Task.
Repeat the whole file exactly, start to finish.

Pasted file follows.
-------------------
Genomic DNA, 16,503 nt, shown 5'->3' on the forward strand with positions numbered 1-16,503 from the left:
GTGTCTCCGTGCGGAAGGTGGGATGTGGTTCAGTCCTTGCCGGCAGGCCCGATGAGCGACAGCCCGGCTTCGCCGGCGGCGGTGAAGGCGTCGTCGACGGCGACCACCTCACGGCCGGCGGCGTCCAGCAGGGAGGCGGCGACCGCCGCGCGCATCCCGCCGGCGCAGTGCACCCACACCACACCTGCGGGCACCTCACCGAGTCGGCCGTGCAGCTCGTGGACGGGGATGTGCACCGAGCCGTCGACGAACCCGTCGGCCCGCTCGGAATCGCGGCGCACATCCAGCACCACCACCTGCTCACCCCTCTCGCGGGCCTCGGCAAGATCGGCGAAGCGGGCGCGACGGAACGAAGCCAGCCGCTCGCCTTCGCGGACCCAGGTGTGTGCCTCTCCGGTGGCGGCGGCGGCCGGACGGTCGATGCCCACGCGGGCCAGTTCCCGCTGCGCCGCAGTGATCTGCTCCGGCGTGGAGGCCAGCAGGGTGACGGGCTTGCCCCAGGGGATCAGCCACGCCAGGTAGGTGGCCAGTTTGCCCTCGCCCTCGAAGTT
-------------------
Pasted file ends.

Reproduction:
Genomic DNA, 16,503 nt, shown 5'->3' on the forward strand with positions numbered 1-16,503 from the left:
GTGTCTCCGTGCGGAAGGTGGGATGTGGTTCAGTCCTTGCCGGCAGGCCCGATGAGCGACAGCCCGGCTTCGCCGGCGGCGGTGAAGGCGTCGTCGACGGCGACCACCTCACGGCCGGCGGCGTCCAGCAGGGAGGCGGCGACCGCCGCGCGCATCCCGCCGGCGCAGTGCACCCACACCACACCTGCGGGCACCTCACCGAGTCGGCCGTGCAGCTCGTGGACGGGGATGTGCACCGAGCCGTCGACGAACCCGTCGGCCCGCTCGGAATCGCGGCGCACATCCAGCACCACCACCTGCTCACCCCTCTCGCGGGCCTCGGCAAGATCGGCGAAGCGGGCGCGACGGAACGAAGCCAGCCGCTCGCCTTCGCGGACCCAGGTGTGTGCCTCTCCGGTGGCGGCGGCGGCCGGACGGTCGATGCCCACGCGGGCCAGTTCCCGCTGCGCCGCAGTGATCTGCTCCGGCGTGGAGGCCAGCAGGGTGACGGGCTTGCCCCAGGGGATCAGCCACGCCAGGTAGGTGGCCAGTTTGCCCTCGCCCTCGAAGTT